In addition to maintaining our world regional offices, the IACP continues to provide police executives around the world with the opportunity to come together and learn from one another at various regional training conferences. Already this year, the IACP has hosted its 10th Asia/Pacific Executive Policing Conference in Taipei, Taiwan, and its 26th IACP European Executive Policing Conference in Tallinn, Estonia. Both of these conferences were well attended, and we were honored to be joined by President Ma Ying-jeou of Taiwan and President Toomas Ilves of Estonia.
The IACP has also continued to raise our international profile by sending delegations to international policing conferences such as the annual conference of the British Association of Chief Police Officers, the Association of Caribbean Commissioners of Police, and Interpol. In addition, leaders of law enforcement agencies from France, Afghanistan, Albania, Iraq, Bangladesh, and South Africa, to name just a few, have visited IACP headquarters to discuss mutual areas of concern and to be briefed on the IACP’s programs and services. Through exchanges of this nature, the IACP hopes to establish and foster cooperative relationships with other law enforcement associations and agencies throughout the world.
Another innovative way the IACP is reaching out to international partners is through the IACP Foundation’s Global Enrichment Program (GEP), the first Foundation program dedicated solely to the needs of police executives from the international community. Through the GEP, the Foundation will defray the full cost of a two-year association membership for approximately 30 command-level police officials from nations that are either underrepresented or not represented at all in the membership rosters of the IACP.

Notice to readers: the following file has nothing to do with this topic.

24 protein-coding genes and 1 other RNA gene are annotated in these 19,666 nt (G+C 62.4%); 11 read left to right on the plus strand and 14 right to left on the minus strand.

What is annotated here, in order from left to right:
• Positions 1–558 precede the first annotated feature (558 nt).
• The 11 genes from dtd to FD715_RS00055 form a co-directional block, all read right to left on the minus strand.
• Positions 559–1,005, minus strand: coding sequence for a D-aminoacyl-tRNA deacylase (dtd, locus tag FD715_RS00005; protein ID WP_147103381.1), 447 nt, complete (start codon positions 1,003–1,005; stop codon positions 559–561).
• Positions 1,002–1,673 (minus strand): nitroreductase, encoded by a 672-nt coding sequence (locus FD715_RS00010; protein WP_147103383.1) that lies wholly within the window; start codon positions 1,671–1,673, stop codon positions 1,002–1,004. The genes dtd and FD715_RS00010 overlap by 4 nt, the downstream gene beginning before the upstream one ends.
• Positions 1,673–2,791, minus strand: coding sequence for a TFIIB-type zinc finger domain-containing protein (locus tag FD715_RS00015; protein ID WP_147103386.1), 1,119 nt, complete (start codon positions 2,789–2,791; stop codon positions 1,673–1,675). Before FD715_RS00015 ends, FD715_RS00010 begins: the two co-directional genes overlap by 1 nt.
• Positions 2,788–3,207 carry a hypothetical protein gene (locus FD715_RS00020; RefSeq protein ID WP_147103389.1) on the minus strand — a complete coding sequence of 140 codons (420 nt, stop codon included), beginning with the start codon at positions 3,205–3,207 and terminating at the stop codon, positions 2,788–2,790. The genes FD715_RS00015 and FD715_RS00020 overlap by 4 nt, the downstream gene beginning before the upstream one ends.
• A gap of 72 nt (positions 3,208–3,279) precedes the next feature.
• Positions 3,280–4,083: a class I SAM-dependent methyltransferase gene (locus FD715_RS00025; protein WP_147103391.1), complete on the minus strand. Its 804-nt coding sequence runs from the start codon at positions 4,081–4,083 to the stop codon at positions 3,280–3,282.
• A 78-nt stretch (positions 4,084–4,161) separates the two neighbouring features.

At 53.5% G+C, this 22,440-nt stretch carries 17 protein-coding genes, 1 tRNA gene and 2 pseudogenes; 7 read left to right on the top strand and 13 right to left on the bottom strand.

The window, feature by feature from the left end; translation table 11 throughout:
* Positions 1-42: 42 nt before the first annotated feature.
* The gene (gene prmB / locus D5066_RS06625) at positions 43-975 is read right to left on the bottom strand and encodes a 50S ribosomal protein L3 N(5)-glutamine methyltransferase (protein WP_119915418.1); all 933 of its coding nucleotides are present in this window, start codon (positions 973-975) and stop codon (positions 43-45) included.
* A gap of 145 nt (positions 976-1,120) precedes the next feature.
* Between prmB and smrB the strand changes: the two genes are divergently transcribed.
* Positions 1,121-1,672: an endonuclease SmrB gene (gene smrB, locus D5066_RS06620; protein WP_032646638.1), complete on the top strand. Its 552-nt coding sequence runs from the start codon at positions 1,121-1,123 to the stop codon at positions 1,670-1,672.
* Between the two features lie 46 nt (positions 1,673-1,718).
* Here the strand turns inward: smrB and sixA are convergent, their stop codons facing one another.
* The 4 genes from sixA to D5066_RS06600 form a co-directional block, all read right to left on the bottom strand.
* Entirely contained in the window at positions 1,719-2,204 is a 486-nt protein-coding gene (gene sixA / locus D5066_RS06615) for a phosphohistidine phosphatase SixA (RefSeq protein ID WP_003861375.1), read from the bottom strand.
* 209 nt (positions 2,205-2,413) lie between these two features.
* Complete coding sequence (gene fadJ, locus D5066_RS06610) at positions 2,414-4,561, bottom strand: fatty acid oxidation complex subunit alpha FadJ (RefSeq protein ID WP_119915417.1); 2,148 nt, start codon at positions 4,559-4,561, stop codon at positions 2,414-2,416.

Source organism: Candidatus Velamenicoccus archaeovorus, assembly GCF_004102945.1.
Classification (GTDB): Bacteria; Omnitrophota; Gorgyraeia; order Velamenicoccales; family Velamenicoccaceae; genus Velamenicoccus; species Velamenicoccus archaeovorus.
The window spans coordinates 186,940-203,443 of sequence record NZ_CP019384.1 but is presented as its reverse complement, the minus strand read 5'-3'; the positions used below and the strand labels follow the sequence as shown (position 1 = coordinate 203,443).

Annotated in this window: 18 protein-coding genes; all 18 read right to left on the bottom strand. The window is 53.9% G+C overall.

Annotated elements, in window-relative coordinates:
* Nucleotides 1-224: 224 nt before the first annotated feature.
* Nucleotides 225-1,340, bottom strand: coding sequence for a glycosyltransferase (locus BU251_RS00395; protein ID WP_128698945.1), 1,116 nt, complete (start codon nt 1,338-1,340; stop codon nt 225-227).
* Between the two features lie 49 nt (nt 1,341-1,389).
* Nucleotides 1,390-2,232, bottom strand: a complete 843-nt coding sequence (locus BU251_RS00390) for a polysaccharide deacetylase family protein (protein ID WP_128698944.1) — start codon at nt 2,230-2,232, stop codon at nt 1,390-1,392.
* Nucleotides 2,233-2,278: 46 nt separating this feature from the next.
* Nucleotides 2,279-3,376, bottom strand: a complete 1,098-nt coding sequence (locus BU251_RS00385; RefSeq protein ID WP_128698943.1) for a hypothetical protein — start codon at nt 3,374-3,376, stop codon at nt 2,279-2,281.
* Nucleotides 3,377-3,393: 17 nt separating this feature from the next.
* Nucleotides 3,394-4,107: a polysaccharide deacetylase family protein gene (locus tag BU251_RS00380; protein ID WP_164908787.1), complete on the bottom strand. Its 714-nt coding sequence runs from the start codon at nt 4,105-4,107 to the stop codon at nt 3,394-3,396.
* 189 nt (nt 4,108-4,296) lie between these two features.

The IACP has also established an International Fellowship Program for the International Policing Division that is designed to maximize each fellow’s exposure to national police executives and law enforcement organizations worldwide. The benefits of the program are twofold. First, the IACP advances its objective of enhancing the quality of law enforcement around the world through the exchange of information on police leadership and management; in addition, the fellows return to their agencies with greatly expanded skills in the areas of international liaison, policy, long-range planning, and program implementation as well as with greatly enhanced leadership and managerial skills.
Clearly, the IACP has made great strides in fostering international law enforcement cooperation over the years, through establishing and maintaining our world regional offices, conducting international executive policing seminars, and expanding the use of interpretation and translation services at the annual conference and on the IACP Web site.
It is my belief that the strength of the IACP’s international program is a reflection of the leading role that the IACP has played, and must continue to play, in bringing the world’s law enforcement agencies together as we strive to combat our common foes and protect our communities from harm.
It is also my belief that the strength of our international program is a validation of the vision and the wisdom of the IACP’s founders, who realized that only by working together, locally, nationally, and internationally, can we hope to prevail. ■